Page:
Consider the printed word. Books, newspapers – we’ve all read them, looking at rows of letters creating words creating a story. How have these come about historically?

A group of Friends visited The Printing Museum where we were greeted by a dedicated group of volunteer professional printers and enthusiasts. It is evident that much time, energy, skill and passion has created this working museum. The disused defence buildings in rural Mangaroa contain the bulk of the collection – line-casters, large presses, guillotines, folders, cabinets of type, a typewriter collection and numerous other printing items.

Once destined for the landfill due to new digital processes superseding the analogue, printing machinery of global historical and industrial interest has been salvaged and refurbished. Printers and presses whirr and rattle creating a bit of magic which has been integral to much of our everyday reading experience.

The collection has expanded to an internationally significant size and is now one of the largest in the world. The type foundry is the only one operating in the Southern Hemisphere. Best of all, everything works!

It was a thrill to observe one machine creating Monotype (the casting of individual letters) from hot molten lead which was cast into a mould then cooled – one letter at a time, by hand. These lead letters were then set for newspapers and books. We were lucky enough to receive a keepsake lead symbol ‘&’ – literally hot of the press.

Presses such as the Albion which had once printed the local Evening Post have been beautifully restored. This hand-operated press operated by three pressmen could print 200 copies an hour. Pages were set up using metal type in the case alongside the press. Each letter was individually selected by hand and put in place.  In the first four pages of the first Evening Post there were about 76,000 individual characters. Once the pages were printed the type was returned to the case.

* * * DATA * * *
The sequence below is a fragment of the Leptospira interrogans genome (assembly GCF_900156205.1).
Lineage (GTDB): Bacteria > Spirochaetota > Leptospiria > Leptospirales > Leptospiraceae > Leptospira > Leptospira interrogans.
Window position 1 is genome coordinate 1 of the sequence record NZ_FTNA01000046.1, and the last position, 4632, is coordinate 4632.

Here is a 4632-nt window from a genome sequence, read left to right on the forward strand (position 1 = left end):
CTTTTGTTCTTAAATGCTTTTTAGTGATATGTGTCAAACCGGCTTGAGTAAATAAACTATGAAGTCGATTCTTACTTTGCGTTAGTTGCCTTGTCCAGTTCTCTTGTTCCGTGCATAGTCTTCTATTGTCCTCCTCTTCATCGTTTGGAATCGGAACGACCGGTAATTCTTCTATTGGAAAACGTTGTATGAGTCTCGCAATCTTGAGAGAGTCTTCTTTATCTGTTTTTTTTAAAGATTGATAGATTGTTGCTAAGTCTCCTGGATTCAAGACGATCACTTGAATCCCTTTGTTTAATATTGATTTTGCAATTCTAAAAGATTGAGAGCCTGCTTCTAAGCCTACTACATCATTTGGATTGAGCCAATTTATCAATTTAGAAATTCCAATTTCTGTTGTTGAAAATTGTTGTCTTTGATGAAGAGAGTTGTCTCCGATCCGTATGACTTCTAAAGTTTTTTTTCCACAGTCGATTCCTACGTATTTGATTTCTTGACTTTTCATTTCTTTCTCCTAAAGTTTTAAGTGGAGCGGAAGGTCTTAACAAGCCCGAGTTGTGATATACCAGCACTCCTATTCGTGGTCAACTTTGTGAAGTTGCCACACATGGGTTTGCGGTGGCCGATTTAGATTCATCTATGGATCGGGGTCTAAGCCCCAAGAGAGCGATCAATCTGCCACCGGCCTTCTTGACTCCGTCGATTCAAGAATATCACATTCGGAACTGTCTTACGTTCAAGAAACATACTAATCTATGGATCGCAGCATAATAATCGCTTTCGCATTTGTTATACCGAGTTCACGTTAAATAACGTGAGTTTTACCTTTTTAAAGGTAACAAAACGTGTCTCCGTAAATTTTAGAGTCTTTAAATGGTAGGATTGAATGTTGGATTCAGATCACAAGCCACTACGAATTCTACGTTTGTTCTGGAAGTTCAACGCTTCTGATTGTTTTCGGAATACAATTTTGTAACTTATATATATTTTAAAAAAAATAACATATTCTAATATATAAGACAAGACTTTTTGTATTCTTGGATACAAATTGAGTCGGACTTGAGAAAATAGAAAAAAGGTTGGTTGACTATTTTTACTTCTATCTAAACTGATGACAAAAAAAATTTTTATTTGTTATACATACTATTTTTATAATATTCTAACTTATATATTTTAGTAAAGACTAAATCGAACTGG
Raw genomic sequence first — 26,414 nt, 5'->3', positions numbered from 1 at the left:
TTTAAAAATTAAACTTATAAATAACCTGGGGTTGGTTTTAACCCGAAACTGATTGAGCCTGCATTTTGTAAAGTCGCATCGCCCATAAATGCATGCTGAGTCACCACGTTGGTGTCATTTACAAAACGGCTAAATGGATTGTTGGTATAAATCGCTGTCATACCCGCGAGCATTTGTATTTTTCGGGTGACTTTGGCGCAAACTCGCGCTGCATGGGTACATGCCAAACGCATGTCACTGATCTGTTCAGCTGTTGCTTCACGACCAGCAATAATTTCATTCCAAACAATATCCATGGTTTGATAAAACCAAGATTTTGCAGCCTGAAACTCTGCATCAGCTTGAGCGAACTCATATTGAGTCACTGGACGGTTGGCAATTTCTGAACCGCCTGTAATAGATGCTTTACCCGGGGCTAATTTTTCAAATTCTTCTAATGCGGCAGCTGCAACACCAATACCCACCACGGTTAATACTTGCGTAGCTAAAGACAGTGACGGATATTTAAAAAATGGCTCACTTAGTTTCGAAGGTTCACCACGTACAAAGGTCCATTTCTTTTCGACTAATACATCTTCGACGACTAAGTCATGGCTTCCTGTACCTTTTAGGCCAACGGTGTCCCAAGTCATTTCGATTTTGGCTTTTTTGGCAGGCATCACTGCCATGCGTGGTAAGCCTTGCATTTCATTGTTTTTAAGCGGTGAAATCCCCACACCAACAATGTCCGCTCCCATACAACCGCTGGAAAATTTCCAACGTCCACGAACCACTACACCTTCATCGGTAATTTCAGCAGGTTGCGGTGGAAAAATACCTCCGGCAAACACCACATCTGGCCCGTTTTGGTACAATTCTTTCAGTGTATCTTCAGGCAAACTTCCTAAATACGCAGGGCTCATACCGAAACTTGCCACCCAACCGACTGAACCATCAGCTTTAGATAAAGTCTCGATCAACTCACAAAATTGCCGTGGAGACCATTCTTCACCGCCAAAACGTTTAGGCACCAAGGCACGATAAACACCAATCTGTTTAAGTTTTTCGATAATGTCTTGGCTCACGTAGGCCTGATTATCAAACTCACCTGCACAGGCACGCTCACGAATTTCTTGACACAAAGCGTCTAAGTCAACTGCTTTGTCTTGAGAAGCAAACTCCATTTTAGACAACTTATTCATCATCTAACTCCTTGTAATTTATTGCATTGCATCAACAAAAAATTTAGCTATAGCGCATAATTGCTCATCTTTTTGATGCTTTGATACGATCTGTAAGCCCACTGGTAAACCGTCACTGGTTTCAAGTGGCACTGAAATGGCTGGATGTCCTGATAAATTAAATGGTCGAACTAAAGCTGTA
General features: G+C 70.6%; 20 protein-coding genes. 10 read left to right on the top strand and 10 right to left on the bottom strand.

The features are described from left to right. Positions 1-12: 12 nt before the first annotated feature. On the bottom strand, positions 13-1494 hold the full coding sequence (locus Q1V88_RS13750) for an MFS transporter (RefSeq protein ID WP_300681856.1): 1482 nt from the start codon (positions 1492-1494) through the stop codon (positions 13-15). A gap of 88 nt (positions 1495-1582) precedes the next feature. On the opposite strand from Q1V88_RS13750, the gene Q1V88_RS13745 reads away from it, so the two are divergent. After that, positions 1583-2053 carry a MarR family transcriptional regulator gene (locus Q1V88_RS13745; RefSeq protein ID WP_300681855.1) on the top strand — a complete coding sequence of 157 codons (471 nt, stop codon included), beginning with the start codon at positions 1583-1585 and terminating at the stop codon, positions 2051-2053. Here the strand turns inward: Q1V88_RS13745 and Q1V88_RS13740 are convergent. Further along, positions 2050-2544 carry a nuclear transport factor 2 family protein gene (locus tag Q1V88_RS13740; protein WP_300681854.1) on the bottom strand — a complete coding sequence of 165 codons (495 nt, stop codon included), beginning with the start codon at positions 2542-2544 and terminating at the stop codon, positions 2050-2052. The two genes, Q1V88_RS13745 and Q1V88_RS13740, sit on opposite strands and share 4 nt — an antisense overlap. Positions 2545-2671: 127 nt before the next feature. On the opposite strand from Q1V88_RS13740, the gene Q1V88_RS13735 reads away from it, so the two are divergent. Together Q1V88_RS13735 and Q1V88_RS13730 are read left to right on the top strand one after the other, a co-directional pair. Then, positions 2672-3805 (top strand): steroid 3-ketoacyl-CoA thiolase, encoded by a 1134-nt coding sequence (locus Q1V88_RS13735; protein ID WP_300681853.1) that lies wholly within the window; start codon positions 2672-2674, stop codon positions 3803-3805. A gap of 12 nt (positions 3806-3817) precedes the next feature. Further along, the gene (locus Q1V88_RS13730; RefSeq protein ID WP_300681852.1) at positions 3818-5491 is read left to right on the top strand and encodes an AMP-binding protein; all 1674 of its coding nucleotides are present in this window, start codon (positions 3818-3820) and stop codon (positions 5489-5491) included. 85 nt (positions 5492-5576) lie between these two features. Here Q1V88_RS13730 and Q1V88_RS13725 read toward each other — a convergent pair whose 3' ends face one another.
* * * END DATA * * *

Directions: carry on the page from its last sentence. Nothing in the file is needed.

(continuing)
Imagine the accuracy, skill and speed required simply to communicate the news to the masses. When we print something in this digital age, it simply requires the push of a button on a computer. Our modern day ultrafast digital communication makes it possible to read digital communications with hand held devices. What a contrast.

The intention of The Printing Museum is to establish a National Printing Museum. This long-term goal hinges on securing a larger and permanent central city space and receiving funding to realise this dream.

Next stop on our tour was Whirinaki Whare Taonga – formerly Expressions Whirinaki. Upper Hutt Mayor Wayne Guppy, Gallery Director Leanne Wickham and Curator Chriss Doherty-McGregor warmly welcomed us and were proud to showcase the recently-opened $9 million new heritage wing of the art gallery which opened on 15 May this year. Three galleries are dedicated to exhibitions of New Zealand and international art and local arts and craft and historical exhibitions.

The Gillies Gallery’s inaugural exhibition is Te Ara: The Stories of our Streets which runs until January 2022. It explores the significant stories behind the streets of Upper Hutt, its people and places, their meetings and memories from the stories of Maori and early settlers to the people of today. A beautifully crafted hīnaki (eel trap) from around 1900 is on loan from the collection of Te Papa.

At the recently refurbished gallery entrance we were entranced by The Moon, an installation of lunar imagery, moonlight and surround sound. The spherical sculpture is internally lit and captures detailed NASA imagery of the lunar surface. It is a wonder to stand in the darkened room close to the glowing moon.

Susanne Lang